Recently I’ve read a variety of articles from various sites stating that shield maidens were much more common than previously thought. Their arguments are based on not-so-recent findings using genetic testing correlated with archeological and textual evidence. Some articles go so far as to claim that shield maidens comprised up to 50% of those who left Scandinavia in search of raiding lands. What I see arising is a new mythology surrounding the shield maiden, one based in wishful thinking, but not based on an apt interpretation of new research.
First, the evidence: several recent articles shared around social media have sited THIS ARTICLE as the basis for their claims. In it, researchers found that up to 50% of Scandinavian migrants (not warriors) were women. From this article, however, many are seeing a fantastical revelation—they are seeing shield maidens. Unfortunately, the fact that genetic tests have revealed half of Norse migrants were female does not automatically or intrinsically indicate that these women were warriors by trade. All it really means is that when the Norse set out to colonize new lands, they recognized the need to bring a viable breeding population for the settlement to survive.
Contrary to the popularized notion that the Vikings raped their way through Europe, they likely would have been culturally disinclined to interbreed with indigenous populations of the new lands they settled. Certainly there was interbreeding going on—particularly in England where predominantly (if not entirely) male armies fulfilled their carnal desires on helpless women they captured. But in areas such as Dublin, Wessex, Cork, Limerick, Normandy, Iceland, even Scotland, Norse settlers, in my opinion, would have preferred their own women to any others for the purpose of colonization. Indigenous populations likewise would have not been inclined to intermix with settlers. On a similar note, Men were not the only victims of the changing climate, political strife, and upheavals that launched the Viking Age. Therefore, those who sought to leave and build new homes in new lands did so as a community of settlers rather than a raggedy band of marauders who simply refused to leave.
So, how common were shield maidens? The simple answer is we do not know. No one knows, and no one is entirely certain if shield maidens were an actual phenomena of the time, or instead the invention of the 12th and 13th century writings about them (specifically in the sagas by Snorri), and later the fantastical creation of the 19th Century’s romantic movement. There were no doubt brave Norse women, as there have been brave women in every culture in history. But I do not think, based on all the research that I have done, that the Vikings would have sent many women into battle considering their value to the community (i.e. procreation). Another factor that is often overlooked in today’s society is sexual dimorphism. This poses a tremendous problem to the idea that Norse women readily participated in raiding and major battles. By the end of puberty, a male human will (on average) possess twice the strength of a female human. This fact would have made warfare—especially hand to hand combat—a most precarious and dangerous venture for women of the day. In today’s world, with our advances in technology and weaponry, women can for the first time in history participate in major conflicts as soldiers. But prior to these advances, and prior to the very recent movement for women’s equality, the world was undeniably patriarchal, even in Pagan Scandinavia.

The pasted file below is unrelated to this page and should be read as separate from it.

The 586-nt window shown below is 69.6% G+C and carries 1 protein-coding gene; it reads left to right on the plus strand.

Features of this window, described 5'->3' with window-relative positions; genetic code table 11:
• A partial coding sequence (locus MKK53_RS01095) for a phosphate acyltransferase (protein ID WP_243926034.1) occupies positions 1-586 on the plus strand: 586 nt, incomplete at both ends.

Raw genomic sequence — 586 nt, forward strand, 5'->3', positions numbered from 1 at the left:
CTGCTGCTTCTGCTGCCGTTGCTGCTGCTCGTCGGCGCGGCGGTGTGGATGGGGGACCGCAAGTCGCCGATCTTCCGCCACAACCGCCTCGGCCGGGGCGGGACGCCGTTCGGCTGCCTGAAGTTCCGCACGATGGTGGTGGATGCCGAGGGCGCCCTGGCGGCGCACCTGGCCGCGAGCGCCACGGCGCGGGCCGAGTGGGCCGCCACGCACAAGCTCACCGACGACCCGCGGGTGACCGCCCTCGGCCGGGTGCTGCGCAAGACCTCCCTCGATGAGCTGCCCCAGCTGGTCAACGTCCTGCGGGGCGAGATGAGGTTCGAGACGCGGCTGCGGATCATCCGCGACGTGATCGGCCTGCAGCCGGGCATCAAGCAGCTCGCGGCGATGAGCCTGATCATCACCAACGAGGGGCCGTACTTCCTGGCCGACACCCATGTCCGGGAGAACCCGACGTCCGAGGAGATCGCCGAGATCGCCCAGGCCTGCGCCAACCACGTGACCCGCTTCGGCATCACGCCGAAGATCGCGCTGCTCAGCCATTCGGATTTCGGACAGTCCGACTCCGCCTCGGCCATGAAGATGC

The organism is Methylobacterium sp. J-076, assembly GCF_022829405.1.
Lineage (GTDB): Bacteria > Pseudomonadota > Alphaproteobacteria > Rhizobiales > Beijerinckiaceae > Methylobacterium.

Therefore, to think that Norse women were actively engaged in warfare is, for now, a fantasy. Sure, there were likely exceptions to the rule, and I’ve written about them before, but to believe that half of all Viking warriors were women is not good history. It’s fiction.